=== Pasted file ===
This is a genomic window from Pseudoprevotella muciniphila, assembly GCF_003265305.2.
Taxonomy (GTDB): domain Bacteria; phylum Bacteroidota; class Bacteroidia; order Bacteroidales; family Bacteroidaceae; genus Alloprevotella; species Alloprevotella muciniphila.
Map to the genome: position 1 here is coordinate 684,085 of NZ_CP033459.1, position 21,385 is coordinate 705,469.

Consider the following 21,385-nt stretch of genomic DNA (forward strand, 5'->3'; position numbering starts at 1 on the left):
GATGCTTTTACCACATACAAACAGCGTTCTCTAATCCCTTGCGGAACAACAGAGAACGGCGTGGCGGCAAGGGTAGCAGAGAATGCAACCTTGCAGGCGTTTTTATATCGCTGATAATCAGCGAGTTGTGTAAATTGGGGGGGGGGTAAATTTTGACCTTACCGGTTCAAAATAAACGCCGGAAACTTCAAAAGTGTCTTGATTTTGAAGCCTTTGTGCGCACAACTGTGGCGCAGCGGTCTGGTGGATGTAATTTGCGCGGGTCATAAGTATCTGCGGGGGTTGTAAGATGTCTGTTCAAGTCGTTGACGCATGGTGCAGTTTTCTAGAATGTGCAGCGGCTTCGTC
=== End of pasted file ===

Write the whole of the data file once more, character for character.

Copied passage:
This is a genomic window from Pseudoprevotella muciniphila, assembly GCF_003265305.2.
Taxonomy (GTDB): domain Bacteria; phylum Bacteroidota; class Bacteroidia; order Bacteroidales; family Bacteroidaceae; genus Alloprevotella; species Alloprevotella muciniphila.
Map to the genome: position 1 here is coordinate 684,085 of NZ_CP033459.1, position 21,385 is coordinate 705,469.

Consider the following 21,385-nt stretch of genomic DNA (forward strand, 5'->3'; position numbering starts at 1 on the left):
GATGCTTTTACCACATACAAACAGCGTTCTCTAATCCCTTGCGGAACAACAGAGAACGGCGTGGCGGCAAGGGTAGCAGAGAATGCAACCTTGCAGGCGTTTTTATATCGCTGATAATCAGCGAGTTGTGTAAATTGGGGGGGGGGTAAATTTTGACCTTACCGGTTCAAAATAAACGCCGGAAACTTCAAAAGTGTCTTGATTTTGAAGCCTTTGTGCGCACAACTGTGGCGCAGCGGTCTGGTGGATGTAATTTGCGCGGGTCATAAGTATCTGCGGGGGTTGTAAGATGTCTGTTCAAGTCGTTGACGCATGGTGCAGTTTTCTAGAATGTGCAGCGGCTTCGTC